display | more...
This is an idea that I developed in the last year or two, and wrote out for a midterm exam last month (don't worry, it was for a writing class....)


Well... one night in the last couple years, I formulated an idea that I call the "Doctrine of Fun", though perhaps "Pleasure" or "Happiness" might be more suitable words than "Fun". However, for the sake of argument, let's use them as synonyms for the time being.

The Doctrine of Fun states that all actions taken should result, directly or indirectly, in increased fun. Any action that has an overall negative effect on fun is counterproductive.

Note, very importantly here, that I don't say one's own fun, but fun in the general sense. Given the essential interconnectedness that is the nature of Existence that The Story of B (a book we read for the class... I highly recommend it) discussed and that I have always believed in, any actions that are pleasurable for one person but negatively impact this person's surroundings are counterproductive because the unhappiness surrounding this person will return to him or her, thus causing a net decrease in Fun.

Also important to note is that I state that actions should result directly or indirectly in increased fun. Thus, actions that are displeasurable in themselves but which are necessary to maintain the health, well-being, etc. of a person are actions of net fun because they bring about conditions which foster happiness or help eschew conditions which inhibit happiness.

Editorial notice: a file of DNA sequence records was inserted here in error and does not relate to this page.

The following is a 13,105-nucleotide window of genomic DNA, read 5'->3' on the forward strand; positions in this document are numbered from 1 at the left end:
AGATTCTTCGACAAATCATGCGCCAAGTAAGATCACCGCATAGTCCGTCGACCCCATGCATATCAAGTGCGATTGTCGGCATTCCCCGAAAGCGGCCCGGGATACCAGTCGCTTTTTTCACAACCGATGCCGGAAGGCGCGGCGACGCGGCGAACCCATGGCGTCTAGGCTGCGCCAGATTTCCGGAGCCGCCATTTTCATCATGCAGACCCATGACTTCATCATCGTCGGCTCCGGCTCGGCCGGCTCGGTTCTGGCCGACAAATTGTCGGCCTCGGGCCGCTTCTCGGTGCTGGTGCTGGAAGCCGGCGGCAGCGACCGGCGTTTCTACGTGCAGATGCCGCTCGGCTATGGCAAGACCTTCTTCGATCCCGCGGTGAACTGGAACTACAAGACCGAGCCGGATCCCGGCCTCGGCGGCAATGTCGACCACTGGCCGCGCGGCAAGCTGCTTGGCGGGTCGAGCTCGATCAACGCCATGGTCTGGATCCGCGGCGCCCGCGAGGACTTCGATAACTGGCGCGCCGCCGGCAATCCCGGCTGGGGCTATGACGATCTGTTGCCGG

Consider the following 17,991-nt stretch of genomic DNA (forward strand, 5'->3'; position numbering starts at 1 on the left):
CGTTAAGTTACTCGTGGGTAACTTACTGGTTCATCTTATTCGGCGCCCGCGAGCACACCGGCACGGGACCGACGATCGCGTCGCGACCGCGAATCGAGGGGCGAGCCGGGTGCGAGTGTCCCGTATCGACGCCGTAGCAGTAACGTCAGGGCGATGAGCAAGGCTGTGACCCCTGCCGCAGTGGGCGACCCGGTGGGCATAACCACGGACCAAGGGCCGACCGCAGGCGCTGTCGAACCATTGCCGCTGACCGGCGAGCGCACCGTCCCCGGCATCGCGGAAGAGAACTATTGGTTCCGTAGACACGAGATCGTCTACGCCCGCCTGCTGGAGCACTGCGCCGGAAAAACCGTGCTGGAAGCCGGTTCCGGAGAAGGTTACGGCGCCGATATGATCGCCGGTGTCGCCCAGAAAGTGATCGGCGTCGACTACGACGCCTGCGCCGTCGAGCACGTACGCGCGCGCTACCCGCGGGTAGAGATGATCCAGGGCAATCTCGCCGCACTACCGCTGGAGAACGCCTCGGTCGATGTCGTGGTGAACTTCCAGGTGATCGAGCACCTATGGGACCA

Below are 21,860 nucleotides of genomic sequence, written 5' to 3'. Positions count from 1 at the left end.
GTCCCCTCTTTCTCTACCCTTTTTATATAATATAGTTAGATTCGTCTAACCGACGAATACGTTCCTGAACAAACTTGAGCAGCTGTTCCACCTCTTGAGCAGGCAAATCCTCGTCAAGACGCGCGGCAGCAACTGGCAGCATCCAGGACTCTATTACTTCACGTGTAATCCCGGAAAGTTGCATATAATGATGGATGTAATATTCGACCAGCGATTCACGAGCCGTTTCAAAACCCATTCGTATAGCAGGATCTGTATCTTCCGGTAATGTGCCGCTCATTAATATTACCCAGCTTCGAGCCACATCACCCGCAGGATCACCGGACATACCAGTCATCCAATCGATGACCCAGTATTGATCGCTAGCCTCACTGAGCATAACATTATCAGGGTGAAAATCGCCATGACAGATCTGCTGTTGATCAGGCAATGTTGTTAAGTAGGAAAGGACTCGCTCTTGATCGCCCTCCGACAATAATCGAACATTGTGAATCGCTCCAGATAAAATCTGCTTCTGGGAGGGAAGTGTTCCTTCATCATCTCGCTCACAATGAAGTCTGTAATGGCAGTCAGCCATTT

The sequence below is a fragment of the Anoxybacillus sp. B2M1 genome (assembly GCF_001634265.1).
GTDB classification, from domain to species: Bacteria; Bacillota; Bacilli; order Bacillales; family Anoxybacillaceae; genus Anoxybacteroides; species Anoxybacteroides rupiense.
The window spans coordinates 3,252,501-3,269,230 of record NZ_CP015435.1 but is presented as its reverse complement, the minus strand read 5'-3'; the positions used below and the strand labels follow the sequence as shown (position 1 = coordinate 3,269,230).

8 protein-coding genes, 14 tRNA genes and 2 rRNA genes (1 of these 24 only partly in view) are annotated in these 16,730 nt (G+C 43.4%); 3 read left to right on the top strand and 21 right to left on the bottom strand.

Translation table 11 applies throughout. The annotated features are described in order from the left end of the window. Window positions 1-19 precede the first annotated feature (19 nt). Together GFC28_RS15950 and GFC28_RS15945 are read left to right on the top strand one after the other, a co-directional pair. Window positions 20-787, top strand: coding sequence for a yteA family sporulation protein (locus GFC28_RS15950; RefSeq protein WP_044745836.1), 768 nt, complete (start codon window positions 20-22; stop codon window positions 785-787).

One more important note is that by "fun", I don't mean only the fun of humans but of all creatures. It is misguided and arrogant to assume that humans are the only creatures capable of, or worthy of, happiness.

Selflessness is a popular idea, promoted by many religions and philosophies of the world. This meshes with the Doctrine of Fun -- to a point. Actions which are unpleasant for the agent of action but which are highly beneficial to the surroundings are net-fun achtions. But to be a continued source of fun to the world, one must be healthy -- which requires taking enough resources to survive, and participating in some fun of one's own -- happiness is crucial to health. The needless death of a source of fun in the name of selflessness is no fun at all.

The ideal program of action is one that works within the web that is the community of life, in accordance with the law of life (thus ensuring maximum effectivity), which results in the end in a net increase in happiness for all.

Log in or register to write something here or to contact authors.